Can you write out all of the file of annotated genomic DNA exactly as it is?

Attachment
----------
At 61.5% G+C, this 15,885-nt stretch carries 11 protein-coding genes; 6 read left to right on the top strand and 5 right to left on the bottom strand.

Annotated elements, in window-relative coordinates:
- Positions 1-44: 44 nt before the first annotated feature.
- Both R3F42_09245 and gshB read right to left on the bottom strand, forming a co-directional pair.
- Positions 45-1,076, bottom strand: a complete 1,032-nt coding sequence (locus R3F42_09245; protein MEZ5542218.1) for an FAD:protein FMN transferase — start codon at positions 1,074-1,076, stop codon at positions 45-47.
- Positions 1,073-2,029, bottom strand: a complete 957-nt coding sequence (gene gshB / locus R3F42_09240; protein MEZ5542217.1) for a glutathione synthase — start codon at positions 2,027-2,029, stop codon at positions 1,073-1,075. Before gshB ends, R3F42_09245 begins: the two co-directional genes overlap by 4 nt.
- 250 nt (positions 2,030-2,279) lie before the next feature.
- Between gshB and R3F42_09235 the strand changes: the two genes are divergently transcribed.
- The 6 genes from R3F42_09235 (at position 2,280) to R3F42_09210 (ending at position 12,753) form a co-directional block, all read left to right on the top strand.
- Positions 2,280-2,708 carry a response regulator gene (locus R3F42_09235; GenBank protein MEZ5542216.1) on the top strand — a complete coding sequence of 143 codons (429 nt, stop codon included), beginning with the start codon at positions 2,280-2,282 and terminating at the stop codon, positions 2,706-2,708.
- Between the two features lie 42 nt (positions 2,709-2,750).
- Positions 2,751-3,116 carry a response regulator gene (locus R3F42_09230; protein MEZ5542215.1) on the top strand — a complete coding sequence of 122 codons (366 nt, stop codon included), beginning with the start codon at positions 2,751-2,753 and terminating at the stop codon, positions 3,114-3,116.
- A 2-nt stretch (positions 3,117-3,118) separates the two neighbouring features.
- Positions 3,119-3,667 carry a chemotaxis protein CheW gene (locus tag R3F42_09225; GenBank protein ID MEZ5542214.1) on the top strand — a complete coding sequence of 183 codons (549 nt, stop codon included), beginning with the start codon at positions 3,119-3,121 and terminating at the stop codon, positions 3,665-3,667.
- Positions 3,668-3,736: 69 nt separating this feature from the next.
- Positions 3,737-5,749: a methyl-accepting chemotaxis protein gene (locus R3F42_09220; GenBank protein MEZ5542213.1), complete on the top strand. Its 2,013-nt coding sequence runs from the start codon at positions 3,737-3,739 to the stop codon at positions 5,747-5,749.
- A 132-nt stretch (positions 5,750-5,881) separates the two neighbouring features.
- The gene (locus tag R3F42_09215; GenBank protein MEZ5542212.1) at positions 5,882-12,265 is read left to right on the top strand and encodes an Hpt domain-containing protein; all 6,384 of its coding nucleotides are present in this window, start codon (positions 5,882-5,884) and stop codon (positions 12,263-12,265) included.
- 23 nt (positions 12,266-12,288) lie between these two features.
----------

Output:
At 61.5% G+C, this 15,885-nt stretch carries 11 protein-coding genes; 6 read left to right on the top strand and 5 right to left on the bottom strand.

Annotated elements, in window-relative coordinates:
- Positions 1-44: 44 nt before the first annotated feature.
- Both R3F42_09245 and gshB read right to left on the bottom strand, forming a co-directional pair.
- Positions 45-1,076, bottom strand: a complete 1,032-nt coding sequence (locus R3F42_09245; protein MEZ5542218.1) for an FAD:protein FMN transferase — start codon at positions 1,074-1,076, stop codon at positions 45-47.
- Positions 1,073-2,029, bottom strand: a complete 957-nt coding sequence (gene gshB / locus R3F42_09240; protein MEZ5542217.1) for a glutathione synthase — start codon at positions 2,027-2,029, stop codon at positions 1,073-1,075. Before gshB ends, R3F42_09245 begins: the two co-directional genes overlap by 4 nt.
- 250 nt (positions 2,030-2,279) lie before the next feature.
- Between gshB and R3F42_09235 the strand changes: the two genes are divergently transcribed.
- The 6 genes from R3F42_09235 (at position 2,280) to R3F42_09210 (ending at position 12,753) form a co-directional block, all read left to right on the top strand.
- Positions 2,280-2,708 carry a response regulator gene (locus R3F42_09235; GenBank protein MEZ5542216.1) on the top strand — a complete coding sequence of 143 codons (429 nt, stop codon included), beginning with the start codon at positions 2,280-2,282 and terminating at the stop codon, positions 2,706-2,708.
- Between the two features lie 42 nt (positions 2,709-2,750).
- Positions 2,751-3,116 carry a response regulator gene (locus R3F42_09230; protein MEZ5542215.1) on the top strand — a complete coding sequence of 122 codons (366 nt, stop codon included), beginning with the start codon at positions 2,751-2,753 and terminating at the stop codon, positions 3,114-3,116.
- A 2-nt stretch (positions 3,117-3,118) separates the two neighbouring features.
- Positions 3,119-3,667 carry a chemotaxis protein CheW gene (locus tag R3F42_09225; GenBank protein ID MEZ5542214.1) on the top strand — a complete coding sequence of 183 codons (549 nt, stop codon included), beginning with the start codon at positions 3,119-3,121 and terminating at the stop codon, positions 3,665-3,667.
- Positions 3,668-3,736: 69 nt separating this feature from the next.
- Positions 3,737-5,749: a methyl-accepting chemotaxis protein gene (locus R3F42_09220; GenBank protein MEZ5542213.1), complete on the top strand. Its 2,013-nt coding sequence runs from the start codon at positions 3,737-3,739 to the stop codon at positions 5,747-5,749.
- A 132-nt stretch (positions 5,750-5,881) separates the two neighbouring features.
- The gene (locus tag R3F42_09215; GenBank protein MEZ5542212.1) at positions 5,882-12,265 is read left to right on the top strand and encodes an Hpt domain-containing protein; all 6,384 of its coding nucleotides are present in this window, start codon (positions 5,882-5,884) and stop codon (positions 12,263-12,265) included.
- 23 nt (positions 12,266-12,288) lie between these two features.